Dissolution of a marriage can be one of the most emotionally traumatic occurrences in a person's life.
When advising and representing divorce clients, the first thing I try to do is sit them down and give them information.
Oftentimes, they are an emotional wreck, and fear of the unknown is perhaps one of the biggest stressors.
A good friend and colleague who specializes in family law once told me that he can call the outcome of a divorce case, with significant accuracy, after a one hour conference.
And while this is not always true, in the greater Kansas City area, on the Missouri side, there are some pretty standard bases for how judges decide these cases, absent fairly extraordinary circumstances.
And while every case is different, and predicting the outcome of any case and any set of circumstances is impossible, there are some emerging trends in such cases, that may be affecting predictability in some ways. Below are some very basic circumstances, though certainly not universal, that I perceive to be trending in this area.
More and more, parenting time is being evened out between parents of children in divorce cases. Where a typical case use to involve most of the time with the mother, and every other weekend and perhaps one evening or overnight a week with a father, more and more we are seeing equality, or near equality, in how parenting time is divided. This can take the form of alternating weeks, or alternating three and four day chunks of time.
And while equal time does not necessarily mean no child support is paid by either party, the trend I see, and what recent changes in the child support rules have caused, generally is that child support paid from one parent to the other on a monthly basis is going down in many cases, as the rules take into consideration the time spent with each parent.
In fact, there is a specific portion of the child support calculation formula that takes parenting time into consideration, and more and more the rules and court decisions have provided for a liberalization in how that provision is applied to take into consideration trends in parenting time, so as to reduce the child support paid in many cases.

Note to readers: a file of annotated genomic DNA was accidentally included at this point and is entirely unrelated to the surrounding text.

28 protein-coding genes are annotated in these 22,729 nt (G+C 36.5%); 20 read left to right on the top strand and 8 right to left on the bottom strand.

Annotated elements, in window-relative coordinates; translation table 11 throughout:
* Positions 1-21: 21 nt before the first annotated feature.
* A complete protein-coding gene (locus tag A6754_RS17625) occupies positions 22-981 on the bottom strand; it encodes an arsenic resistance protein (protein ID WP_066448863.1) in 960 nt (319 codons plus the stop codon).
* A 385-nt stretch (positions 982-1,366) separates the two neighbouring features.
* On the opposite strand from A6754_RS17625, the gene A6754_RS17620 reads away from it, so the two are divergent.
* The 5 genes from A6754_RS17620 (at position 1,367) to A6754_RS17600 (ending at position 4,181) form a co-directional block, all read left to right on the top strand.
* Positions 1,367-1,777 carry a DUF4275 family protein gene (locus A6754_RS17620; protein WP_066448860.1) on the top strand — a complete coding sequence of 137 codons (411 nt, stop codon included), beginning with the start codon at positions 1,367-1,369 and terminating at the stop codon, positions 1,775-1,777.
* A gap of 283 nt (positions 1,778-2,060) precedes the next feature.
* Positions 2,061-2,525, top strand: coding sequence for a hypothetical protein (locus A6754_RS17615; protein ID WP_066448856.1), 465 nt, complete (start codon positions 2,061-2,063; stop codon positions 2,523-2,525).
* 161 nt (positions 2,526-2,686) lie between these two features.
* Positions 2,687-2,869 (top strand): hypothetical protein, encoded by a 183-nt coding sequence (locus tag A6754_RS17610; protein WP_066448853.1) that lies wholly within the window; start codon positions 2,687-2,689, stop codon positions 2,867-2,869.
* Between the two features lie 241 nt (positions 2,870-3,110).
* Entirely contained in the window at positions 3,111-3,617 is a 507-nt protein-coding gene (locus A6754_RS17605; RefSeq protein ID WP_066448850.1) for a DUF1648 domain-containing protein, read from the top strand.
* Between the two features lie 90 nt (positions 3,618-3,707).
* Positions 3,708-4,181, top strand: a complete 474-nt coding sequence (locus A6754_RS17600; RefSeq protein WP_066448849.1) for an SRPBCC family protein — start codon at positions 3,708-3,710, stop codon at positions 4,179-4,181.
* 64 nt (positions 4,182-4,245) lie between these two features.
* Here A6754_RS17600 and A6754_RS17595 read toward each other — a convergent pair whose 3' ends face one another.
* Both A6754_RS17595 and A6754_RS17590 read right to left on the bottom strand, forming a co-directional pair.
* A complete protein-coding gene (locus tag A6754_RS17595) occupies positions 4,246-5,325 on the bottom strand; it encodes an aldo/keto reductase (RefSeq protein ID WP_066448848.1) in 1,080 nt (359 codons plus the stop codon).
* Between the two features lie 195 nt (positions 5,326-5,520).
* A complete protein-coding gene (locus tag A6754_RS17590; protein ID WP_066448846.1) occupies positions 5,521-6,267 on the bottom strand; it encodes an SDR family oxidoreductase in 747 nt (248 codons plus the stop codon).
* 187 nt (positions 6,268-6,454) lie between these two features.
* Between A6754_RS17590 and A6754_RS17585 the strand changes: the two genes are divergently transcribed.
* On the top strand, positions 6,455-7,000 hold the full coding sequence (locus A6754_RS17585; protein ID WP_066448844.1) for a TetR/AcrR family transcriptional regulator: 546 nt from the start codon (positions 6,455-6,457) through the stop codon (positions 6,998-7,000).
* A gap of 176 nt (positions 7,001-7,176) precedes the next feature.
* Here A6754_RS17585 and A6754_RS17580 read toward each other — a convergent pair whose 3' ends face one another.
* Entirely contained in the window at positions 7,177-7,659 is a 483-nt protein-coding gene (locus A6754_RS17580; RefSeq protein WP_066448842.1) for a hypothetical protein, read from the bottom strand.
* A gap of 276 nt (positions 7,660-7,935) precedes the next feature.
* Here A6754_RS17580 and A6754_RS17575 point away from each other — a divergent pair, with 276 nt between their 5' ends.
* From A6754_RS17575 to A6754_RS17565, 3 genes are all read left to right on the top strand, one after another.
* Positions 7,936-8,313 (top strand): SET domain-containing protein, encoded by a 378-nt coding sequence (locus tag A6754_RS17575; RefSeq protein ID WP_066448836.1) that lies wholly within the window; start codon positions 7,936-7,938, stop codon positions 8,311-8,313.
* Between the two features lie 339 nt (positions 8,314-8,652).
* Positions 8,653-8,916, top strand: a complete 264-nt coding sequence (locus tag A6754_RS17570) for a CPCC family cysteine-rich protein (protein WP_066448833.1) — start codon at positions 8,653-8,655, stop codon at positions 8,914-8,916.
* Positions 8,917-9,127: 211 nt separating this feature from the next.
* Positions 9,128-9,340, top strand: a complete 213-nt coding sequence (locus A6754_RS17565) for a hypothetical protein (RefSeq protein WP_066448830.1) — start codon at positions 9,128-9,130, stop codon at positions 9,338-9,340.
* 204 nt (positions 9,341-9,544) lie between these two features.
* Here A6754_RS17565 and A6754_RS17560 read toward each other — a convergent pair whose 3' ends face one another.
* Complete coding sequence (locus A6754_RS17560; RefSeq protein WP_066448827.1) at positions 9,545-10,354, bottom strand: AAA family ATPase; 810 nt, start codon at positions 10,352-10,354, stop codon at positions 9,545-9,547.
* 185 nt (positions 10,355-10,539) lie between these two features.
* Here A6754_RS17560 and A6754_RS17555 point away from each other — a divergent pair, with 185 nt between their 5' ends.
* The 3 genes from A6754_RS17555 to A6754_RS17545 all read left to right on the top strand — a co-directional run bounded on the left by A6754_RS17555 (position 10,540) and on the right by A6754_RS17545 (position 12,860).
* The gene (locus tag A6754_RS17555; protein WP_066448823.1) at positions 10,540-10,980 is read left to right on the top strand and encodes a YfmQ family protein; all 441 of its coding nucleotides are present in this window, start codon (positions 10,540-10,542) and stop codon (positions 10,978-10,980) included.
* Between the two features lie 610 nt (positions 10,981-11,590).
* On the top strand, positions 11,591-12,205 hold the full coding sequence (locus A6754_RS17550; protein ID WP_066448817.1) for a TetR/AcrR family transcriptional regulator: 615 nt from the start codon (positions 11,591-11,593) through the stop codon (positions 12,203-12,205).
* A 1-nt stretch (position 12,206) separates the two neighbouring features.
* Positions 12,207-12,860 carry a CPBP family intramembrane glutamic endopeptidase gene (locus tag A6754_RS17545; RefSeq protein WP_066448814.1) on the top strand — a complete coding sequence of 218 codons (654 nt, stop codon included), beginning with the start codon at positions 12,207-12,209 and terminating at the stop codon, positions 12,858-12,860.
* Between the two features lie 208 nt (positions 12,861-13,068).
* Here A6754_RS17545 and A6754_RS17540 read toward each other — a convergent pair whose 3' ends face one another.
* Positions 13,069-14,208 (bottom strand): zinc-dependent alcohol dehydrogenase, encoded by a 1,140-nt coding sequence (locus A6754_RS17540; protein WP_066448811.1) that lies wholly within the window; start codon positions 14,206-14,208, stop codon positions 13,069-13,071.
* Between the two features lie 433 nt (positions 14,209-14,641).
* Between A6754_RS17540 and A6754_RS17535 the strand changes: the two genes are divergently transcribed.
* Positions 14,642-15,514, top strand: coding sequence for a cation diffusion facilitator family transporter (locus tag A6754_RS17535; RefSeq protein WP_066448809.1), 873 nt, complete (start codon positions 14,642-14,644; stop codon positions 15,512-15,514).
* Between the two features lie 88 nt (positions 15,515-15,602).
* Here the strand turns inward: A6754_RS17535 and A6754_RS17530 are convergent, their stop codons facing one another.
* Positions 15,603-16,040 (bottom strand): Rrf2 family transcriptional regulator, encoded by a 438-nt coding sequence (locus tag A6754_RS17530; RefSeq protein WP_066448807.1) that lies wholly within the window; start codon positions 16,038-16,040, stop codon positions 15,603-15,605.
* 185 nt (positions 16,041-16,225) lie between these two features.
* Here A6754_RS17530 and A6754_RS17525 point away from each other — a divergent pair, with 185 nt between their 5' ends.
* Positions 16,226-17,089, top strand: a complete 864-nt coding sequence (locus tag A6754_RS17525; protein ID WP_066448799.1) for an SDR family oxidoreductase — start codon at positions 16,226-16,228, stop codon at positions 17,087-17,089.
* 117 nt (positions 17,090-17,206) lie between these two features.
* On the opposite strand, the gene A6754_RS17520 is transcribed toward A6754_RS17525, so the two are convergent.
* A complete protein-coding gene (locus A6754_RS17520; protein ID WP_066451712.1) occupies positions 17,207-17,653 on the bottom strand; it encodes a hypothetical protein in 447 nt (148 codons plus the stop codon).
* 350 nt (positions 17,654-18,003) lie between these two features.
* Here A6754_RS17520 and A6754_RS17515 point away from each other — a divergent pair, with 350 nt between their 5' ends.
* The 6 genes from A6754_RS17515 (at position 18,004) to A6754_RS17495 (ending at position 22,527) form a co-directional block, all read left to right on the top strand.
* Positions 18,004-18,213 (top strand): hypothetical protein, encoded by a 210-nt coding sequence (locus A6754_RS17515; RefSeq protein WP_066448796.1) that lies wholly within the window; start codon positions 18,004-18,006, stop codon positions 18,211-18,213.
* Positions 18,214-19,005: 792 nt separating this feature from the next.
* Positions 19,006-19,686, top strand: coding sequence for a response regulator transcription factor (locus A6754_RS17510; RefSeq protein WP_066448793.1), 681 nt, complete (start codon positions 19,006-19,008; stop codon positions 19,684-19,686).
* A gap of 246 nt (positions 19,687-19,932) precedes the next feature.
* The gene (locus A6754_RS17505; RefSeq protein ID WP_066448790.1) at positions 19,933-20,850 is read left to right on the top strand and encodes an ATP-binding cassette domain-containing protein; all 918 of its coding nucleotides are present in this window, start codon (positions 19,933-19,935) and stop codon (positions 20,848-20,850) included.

Maintenance, what was formerly called alimony, continues to be less than common in divorce cases. Part of the reason may be that men and women now both have careers and work histories in many cases. Plus, maintenance is something that can give rise to later litigation to modify or terminate it, something many judges would prefer to avoid.
Thus, in most cases where maintenance is ordered, it is ordered for a definite and specific period of time, and terminates on a predetermined date, with a specification that there be no modification, extension, or early termination, unless either spouse dies, or the recipient remarries.
The rules and trends have also changed over the years regarding the relocation of children of divorce. There was a time when it was not particularly uncommon for a mother to move with the children to a location a significant distance away from a divorced father.
Over the years, however, the rules on relocating the children have changed, and perhaps more importantly judicial attitudes have also changed. Nowadays, a parent seeking to change the primary residence of a child must give advance notice of a proposed relocation to the other parent, who then has an opportunity to file an action with the court to challenge the relocation. And, more and more, courts are protecting the rights of parents who wish to keep their children close by in these proceedings.
As I say, these are trends that I have observed in many cases in recent years. But every case is different.
My advice to everyone facing a potential family law action is to seek and obtain the advice of good counsel as soon as it appears that such a proceeding may be imminent.
Ken Garten is a Blue Springs attorney. Email him at firstname.lastname@example.org